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Masha doesn’t like talking about herself, though she should

Russia-born artist Masha Vereshchenko has spent much of her life in Detroit and Pittsburgh, where, after decades of hard work, she’s created a body of art that is thoughtful, provocative, dark-humored, and fun … just like her.


By Masha Vereshchenko

She was born in a town outside of Moscow that she doesn’t like to talk about. “I don’t remember much — there was a lot of military there,” says Vereshchenko, then indicating her childhood is not her favorite topic of discussion. 

She left Russia with her mother when she was 12 and settled in Detroit. Then as an adult, she settled in Pittsburgh, where she’s been creating ever since. 

However, Vereshchenko, who goes by the handle Electric Cat, exhibits an artistic and personal style that radiates technicolor and dark humor juxtaposed against seemingly innocent imagery. 

In all, she’s a fascinating and complex collection of personal history and artistic flair that cannot be ignored. 

Learn more about her in Vereshchenko’s own words.


Postindustrial: What was your early childhood like before coming to America, and how did that era of your life influence your art?

Vereshchenko: My childhood was full of trauma, disappointments, neglect, bullying, and abuse. I have a very complicated relationship with Russia, and I don’t like to talk about it. When I think of that life, I just see cold and darkness. 

This is where my inner darkness comes from. But it has shaped me into who I am now. I feel things very deeply and struggle with anxiety and depression. But I think it has made me into a compassionate human who also takes no shit. 

I’ve been on the road with the Oddities and Curiosities Expo this year, and someone in Columbus, Ohio, said, “Your booth makes me feel so safe and so disturbed at the same time!” I almost cried; that was the best compliment my work has ever gotten, haha.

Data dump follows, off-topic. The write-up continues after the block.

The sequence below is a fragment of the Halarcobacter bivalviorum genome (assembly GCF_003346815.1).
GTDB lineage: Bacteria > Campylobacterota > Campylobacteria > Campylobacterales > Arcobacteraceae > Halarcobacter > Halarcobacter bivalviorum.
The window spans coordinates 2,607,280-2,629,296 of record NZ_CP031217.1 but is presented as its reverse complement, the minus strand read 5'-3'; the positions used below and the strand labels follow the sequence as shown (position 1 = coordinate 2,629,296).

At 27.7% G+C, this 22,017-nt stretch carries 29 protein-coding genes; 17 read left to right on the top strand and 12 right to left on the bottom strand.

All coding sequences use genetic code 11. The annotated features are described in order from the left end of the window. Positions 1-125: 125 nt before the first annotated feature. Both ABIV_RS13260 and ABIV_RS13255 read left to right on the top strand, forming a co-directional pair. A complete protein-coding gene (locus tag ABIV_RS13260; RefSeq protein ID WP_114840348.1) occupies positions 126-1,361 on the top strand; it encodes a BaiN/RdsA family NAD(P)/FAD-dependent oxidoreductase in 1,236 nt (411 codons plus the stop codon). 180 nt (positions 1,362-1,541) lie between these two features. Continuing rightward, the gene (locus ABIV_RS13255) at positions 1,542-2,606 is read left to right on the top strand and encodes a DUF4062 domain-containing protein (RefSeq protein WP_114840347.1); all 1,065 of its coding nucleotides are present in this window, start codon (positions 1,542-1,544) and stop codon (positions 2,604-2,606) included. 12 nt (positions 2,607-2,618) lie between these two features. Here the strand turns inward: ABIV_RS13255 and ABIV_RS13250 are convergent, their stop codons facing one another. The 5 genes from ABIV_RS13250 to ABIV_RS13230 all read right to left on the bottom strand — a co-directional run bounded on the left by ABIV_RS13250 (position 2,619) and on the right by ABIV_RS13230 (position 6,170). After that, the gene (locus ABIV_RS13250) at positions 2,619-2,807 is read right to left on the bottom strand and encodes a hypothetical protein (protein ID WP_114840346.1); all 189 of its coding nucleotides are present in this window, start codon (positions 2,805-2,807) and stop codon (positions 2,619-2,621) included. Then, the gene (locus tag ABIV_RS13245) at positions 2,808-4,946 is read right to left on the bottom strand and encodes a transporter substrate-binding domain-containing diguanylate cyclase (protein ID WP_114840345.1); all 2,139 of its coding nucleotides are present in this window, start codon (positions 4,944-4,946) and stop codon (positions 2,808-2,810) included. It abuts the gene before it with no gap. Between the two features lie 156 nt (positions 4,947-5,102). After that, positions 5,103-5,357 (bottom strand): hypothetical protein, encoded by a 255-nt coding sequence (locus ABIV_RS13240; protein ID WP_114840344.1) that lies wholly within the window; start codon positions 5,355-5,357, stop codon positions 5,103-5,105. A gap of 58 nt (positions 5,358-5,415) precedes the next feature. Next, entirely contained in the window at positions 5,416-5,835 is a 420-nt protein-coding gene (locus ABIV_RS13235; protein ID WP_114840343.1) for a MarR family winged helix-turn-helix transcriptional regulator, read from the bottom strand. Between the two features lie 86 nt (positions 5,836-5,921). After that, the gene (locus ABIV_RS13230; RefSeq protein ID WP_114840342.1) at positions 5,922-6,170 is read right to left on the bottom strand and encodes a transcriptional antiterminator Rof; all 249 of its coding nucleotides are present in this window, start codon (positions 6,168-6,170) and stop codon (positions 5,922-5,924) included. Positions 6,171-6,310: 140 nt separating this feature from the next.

Postindustrial: Who are some of your influences for your art and personal look (which is fabulous)? 

Vereshchenko: As a teenager, I grew up in Detroit, where I met a ton of amazing artists and musicians. I call Detroit post-apocalyptic New York because it’s just as cool as NYC, but everything was underground, so you had to know somebody who knew somebody to find it. 

I also grew up hanging out with punks, hippies, goths, folk musicians — people of all ages, styles, and walks of life. Everyone was accepting of everyone, which was really cool. 

We went to Bikini Kill, Sleater Kinney, random punk shows, slam poetry readings, folk concerts, and the anarchist house for random puppet shows explaining the spectrum of sexuality. I was obsessed with artists like Mark Ryden, whose work I have tattooed on me, and looking at the art in Juxtapoz and Hi-Fructose magazines. 

Pop Surrealism is my favorite art style. It’s fun and colorful but usually dark. Sound familiar?

Postindustrial: You said that the drag community helped you overcome personal hardships. What is it about that community that gave you strength to overcome? 

Vereshchenko: I struggled with alcoholism throughout my 20s. I wanted to forget the shy, quiet, angry girl that I was, and I thought that alcohol could help me do that. 

But all it did was make me shyer, angrier, and more troubled. At 30, I decided it was time to change my life and stop feeling sorry for myself, so I immersed myself in AA and therapy. I did everything AA told me within 6 months, but after that, I realized that it’s just sad and depressing, and I couldn’t sit through another sad meeting anymore. 

That’s when I started going to drag shows, while continuing with therapy, of course. People were so nice and complimentary, and encouraging of weirdness, that I finally felt at home.

I felt like I could get as weird as I wanted and not be judged for it, but celebrated. And that’s where my love affair with drag and club kid culture began. It all started at Blue Moon Bar (a legendary gay watering hole in Pittsburgh’s Lawrenceville neighborhood), where I became a drag photographer seemingly overnight. 

This opened doors for me for random modeling gigs in NYC and even in Italian Vogue featuring Suzanne Bartsch, where I felt like an impostor standing side by side with all these famous drag queens and club kids, but I had the time of my life. 

My goal for my business as it grows is to keep supporting the LGBTQIA+ community as much as I can. They gave me so much, and I want to give back. 

To learn more about Masha Vereshchenko and her art, visit her shop at: Electric Cat Ninja. And be sure to follow her on Instagram.

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